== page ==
As 2022 comes to a close, we take a look back at the predictions we made in January to see whether businesses’ DEI efforts developed as we expected, or whether focus changed throughout the year.
Our theme for this year was accountability. Accountability ensures businesses get into the mindset that inclusion is an evolving landscape, and a one-size-fits-all method won’t work for everyone. Businesses have encountered an increasing demand for accountability and transparency in their DEI actions and Audeliss’ and INvolve’s Founder & CEO, Suki Sandhu, explains why accountability is not only crucial for brand perception but also for employee retention, “Customers and employees expect and demand more from their organizations. Not only do diverse employees put a high value on inclusivity and diversity when making career decisions, but those who feel that their company has an issue with inclusivity are more likely to leave.”
Accountability can be achieved by creating targets and reporting on progress to ensure change is prioritized. In March this year, the 2022 edition of the Parker Review was published in the UK. The report issued results of its census focusing on the ethnic diversity of FTSE 100 and 250 companies’ boards following the recommendations set by the 2017 edition. In it, a target was set for every FTSE 100 company to have at least one diverse person in their boards by December 2021. The census found that, at the time of release, 89 out of the 100 organizations had met this goal.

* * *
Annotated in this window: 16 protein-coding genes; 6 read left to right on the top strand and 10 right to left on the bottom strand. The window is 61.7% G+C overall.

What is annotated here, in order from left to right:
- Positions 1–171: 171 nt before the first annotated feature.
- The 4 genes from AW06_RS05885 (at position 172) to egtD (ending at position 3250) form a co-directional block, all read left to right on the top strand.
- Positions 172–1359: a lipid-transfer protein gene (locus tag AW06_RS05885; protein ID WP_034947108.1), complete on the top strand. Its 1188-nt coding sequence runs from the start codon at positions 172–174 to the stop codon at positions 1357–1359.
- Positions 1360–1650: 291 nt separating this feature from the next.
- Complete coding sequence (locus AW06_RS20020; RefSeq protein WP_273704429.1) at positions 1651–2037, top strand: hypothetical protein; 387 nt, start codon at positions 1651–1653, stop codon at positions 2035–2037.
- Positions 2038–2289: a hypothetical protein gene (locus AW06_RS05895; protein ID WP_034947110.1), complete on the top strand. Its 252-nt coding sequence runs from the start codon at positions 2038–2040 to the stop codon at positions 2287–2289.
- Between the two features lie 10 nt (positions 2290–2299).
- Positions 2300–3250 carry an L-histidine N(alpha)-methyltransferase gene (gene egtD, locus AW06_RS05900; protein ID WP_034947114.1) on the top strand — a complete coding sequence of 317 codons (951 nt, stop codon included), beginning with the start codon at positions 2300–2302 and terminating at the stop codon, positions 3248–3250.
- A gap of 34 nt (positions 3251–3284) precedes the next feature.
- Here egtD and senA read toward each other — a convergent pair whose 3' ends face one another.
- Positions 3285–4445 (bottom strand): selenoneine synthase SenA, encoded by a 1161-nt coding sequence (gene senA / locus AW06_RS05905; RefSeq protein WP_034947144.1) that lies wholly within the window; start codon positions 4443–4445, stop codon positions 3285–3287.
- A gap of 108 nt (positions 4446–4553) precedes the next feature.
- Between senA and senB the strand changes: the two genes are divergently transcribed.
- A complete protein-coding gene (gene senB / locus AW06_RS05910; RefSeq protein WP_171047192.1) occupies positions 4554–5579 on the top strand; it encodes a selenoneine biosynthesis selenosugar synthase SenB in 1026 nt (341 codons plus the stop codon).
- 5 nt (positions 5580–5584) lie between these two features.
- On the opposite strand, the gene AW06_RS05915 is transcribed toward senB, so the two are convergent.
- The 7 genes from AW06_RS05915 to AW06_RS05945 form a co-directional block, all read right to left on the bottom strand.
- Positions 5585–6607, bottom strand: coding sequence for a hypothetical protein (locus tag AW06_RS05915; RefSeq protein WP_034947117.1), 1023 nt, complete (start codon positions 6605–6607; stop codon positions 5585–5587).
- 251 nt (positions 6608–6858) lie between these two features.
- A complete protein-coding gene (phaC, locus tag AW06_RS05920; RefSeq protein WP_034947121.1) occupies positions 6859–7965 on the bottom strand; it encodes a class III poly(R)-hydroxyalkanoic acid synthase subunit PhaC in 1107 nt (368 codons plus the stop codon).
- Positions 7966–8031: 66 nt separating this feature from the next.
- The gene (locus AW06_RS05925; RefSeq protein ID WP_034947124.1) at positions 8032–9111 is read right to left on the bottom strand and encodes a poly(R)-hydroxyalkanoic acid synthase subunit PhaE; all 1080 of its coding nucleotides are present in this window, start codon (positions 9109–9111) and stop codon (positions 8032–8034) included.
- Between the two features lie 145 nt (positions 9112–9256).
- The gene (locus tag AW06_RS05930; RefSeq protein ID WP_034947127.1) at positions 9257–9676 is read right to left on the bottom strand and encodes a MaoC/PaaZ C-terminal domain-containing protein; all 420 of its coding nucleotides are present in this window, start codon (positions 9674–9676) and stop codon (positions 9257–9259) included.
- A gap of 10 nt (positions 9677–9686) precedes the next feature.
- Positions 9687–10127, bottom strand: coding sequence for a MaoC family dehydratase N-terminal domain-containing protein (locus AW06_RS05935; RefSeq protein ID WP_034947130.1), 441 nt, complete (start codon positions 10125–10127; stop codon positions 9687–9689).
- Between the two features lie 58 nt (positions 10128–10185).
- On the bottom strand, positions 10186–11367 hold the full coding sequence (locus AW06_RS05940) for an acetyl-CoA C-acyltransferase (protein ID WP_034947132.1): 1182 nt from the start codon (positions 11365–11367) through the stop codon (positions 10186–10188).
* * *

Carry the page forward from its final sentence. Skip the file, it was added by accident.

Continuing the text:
Although this seems like progress is being made, the report had also revealed that across all FTSE 350 companies only 124 of the 998 board seats were held by directors of color. While FTSE 250 companies have until December 2024 to accomplish the target, this number shows how far organizations still have to go and brings up the question of whether this can be rectified in the next two years.
The Parker Review certainly helped businesses focus on the lack of diversity in the boardroom and should be used as a jumping point to being repairing diversity disparity company wide. In the U.S., Nasdaq’s Board Diversity Rules are also holding organizations accountable; any firm looking to be listed must report on the diversity of their boards and require that they have at least one female director and a member of an underrepresented minority. The next step would be for these initiatives to trickle down into executive, managerial, and junior levels, and as boards become more diverse, this will become a natural progression.
“The best diverse talent are choosing where to work based on brand perception, so if your company is not doing enough to visibly drive and push inclusion in and out of the workplace, you will not optimize opportunities to attract great talent. Ultimately, the lack of great talent will impact your business’ growth, innovation, employee engagement, and productivity”, states Sylvette Sawyers, Audeliss’ U.S. Managing Director.
The continued embrace of flexible working
In our predictions article, we envisioned that companies would continue to advocate for flexible working routines. As we are now approaching three years post-COVID, figures show, that HR professionals believe that flexible work is a valuable tool when recruiting, and research by Working Families found that 82 percent of parents in the UK are more likely to apply for a job if flexible working is listed in the job advert.
In fact, flexible working has become so important to worker’s wellbeing that the UK Government is putting a new Employment Relations (Flexible Working) Bill through to parliament that will allow employees the right to request work flexibility from the first day of employment, giving them more freedom to dictate how and where they can work from the get go.